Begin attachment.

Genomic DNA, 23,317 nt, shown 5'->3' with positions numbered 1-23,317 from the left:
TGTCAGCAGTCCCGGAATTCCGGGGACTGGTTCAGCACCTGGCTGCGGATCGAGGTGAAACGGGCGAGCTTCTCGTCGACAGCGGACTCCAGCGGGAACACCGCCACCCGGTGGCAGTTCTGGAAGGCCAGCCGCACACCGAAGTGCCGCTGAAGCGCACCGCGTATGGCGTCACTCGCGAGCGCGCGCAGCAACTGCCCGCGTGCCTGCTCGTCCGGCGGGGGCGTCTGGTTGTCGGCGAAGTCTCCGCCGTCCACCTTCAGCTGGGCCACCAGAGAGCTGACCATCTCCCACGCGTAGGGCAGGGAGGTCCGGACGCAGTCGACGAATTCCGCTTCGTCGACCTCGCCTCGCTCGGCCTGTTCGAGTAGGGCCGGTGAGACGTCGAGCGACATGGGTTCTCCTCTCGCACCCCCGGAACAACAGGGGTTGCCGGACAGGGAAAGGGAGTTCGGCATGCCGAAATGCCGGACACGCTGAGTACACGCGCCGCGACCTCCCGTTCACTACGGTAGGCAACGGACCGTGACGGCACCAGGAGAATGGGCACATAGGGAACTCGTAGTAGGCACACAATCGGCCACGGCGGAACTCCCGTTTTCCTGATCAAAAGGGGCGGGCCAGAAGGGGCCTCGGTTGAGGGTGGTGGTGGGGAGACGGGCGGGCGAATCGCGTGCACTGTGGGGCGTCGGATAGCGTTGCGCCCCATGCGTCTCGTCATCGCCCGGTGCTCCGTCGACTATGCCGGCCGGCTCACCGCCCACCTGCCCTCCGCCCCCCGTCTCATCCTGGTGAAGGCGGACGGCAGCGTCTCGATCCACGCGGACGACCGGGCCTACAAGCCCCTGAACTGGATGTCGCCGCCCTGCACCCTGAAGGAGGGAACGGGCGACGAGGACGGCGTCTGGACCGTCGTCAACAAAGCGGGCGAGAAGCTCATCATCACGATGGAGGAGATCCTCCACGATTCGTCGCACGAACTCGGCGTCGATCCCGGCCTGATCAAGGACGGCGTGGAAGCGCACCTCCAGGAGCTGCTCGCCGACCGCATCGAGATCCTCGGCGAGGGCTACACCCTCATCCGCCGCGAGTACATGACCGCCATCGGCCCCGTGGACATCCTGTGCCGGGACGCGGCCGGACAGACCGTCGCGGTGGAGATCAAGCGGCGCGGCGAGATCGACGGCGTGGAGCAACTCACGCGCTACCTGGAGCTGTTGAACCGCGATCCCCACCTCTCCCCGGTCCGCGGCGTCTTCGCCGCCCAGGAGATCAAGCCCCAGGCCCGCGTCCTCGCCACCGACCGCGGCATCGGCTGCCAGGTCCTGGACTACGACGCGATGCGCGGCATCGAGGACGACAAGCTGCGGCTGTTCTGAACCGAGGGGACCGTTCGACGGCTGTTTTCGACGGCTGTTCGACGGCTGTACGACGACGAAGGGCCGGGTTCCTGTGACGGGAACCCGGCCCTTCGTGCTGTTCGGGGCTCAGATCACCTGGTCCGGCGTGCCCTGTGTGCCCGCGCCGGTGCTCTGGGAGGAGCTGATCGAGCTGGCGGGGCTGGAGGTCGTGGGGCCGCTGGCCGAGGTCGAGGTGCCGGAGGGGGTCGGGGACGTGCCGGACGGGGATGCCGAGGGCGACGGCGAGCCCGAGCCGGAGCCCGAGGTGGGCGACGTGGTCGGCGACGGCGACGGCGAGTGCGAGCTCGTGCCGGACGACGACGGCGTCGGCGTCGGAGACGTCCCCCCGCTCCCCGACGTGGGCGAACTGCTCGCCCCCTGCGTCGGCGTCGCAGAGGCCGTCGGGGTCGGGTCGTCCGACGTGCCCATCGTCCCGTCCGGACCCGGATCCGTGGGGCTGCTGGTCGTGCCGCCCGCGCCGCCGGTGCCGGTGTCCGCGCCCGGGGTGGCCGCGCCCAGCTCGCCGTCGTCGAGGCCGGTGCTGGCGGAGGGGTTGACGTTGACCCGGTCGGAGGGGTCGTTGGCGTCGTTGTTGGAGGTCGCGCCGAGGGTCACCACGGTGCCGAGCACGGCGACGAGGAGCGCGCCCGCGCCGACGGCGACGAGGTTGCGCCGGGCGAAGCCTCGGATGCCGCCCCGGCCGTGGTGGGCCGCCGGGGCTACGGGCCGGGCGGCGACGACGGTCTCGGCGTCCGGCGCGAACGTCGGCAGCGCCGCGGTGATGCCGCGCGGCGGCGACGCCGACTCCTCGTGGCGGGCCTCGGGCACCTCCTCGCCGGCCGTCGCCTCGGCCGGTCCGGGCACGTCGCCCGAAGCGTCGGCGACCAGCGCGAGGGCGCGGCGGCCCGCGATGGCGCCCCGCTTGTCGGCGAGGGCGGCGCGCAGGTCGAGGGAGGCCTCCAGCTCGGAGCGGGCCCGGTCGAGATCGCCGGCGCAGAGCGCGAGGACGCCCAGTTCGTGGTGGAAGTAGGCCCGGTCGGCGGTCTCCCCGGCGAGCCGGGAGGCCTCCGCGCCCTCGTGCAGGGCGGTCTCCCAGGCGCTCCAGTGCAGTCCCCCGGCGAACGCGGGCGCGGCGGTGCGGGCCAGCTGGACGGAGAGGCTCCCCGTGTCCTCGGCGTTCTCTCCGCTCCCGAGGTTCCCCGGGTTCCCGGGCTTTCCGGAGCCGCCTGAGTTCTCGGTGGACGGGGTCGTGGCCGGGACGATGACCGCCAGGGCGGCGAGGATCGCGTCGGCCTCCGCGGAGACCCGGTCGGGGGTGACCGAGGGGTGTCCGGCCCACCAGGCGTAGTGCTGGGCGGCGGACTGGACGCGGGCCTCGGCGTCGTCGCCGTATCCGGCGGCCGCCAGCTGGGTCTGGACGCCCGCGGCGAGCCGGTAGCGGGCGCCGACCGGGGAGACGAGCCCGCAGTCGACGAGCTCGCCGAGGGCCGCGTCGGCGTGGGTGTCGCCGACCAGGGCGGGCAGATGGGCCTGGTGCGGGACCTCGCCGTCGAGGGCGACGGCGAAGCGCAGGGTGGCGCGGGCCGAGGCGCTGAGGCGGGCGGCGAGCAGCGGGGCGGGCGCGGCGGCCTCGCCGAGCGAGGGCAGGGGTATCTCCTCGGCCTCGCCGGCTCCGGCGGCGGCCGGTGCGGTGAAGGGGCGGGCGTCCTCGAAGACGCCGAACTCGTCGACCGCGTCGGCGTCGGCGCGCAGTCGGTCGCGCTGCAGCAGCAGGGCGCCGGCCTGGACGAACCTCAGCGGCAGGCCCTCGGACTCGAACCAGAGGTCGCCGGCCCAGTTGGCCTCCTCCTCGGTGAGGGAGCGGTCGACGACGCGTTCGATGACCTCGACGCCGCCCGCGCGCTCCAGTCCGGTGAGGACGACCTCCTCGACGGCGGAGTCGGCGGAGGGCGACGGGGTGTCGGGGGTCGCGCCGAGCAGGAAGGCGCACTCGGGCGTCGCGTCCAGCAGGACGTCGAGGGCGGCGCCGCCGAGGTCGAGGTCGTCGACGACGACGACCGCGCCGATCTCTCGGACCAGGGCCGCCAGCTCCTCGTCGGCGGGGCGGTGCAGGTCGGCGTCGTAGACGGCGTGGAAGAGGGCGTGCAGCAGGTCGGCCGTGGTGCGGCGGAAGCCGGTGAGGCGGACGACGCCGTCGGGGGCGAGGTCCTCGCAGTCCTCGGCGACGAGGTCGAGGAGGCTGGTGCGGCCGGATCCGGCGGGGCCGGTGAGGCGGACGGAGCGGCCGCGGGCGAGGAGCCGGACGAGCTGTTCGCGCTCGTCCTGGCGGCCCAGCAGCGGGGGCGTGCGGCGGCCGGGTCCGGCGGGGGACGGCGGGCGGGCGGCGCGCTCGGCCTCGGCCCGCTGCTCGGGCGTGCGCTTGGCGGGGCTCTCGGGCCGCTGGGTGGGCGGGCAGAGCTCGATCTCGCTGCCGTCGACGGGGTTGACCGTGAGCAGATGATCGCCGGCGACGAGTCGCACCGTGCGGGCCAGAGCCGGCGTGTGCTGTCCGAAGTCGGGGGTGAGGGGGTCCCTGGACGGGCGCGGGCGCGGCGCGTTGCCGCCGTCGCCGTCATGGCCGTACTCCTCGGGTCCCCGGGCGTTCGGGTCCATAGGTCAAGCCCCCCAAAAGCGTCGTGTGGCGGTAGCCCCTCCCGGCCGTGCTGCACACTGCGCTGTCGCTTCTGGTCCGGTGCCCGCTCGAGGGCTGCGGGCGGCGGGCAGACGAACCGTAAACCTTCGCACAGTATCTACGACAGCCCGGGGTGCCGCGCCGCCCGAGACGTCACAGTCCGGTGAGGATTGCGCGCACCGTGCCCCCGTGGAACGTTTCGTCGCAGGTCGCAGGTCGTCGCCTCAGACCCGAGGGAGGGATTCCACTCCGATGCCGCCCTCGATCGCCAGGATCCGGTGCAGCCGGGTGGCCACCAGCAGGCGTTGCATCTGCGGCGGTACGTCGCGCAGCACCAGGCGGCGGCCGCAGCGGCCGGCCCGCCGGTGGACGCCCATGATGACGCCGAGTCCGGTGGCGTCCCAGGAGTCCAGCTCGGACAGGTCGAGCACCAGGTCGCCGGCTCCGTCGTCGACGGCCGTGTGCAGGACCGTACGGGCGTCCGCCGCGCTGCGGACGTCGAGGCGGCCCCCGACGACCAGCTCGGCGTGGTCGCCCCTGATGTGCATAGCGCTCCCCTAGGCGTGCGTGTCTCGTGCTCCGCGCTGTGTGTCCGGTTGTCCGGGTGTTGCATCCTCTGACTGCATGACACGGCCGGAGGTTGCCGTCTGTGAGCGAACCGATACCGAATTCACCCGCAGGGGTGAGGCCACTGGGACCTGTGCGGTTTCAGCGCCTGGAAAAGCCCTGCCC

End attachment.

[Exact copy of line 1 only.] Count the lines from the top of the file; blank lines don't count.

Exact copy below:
Genomic DNA, 23,317 nt, shown 5'->3' with positions numbered 1-23,317 from the left: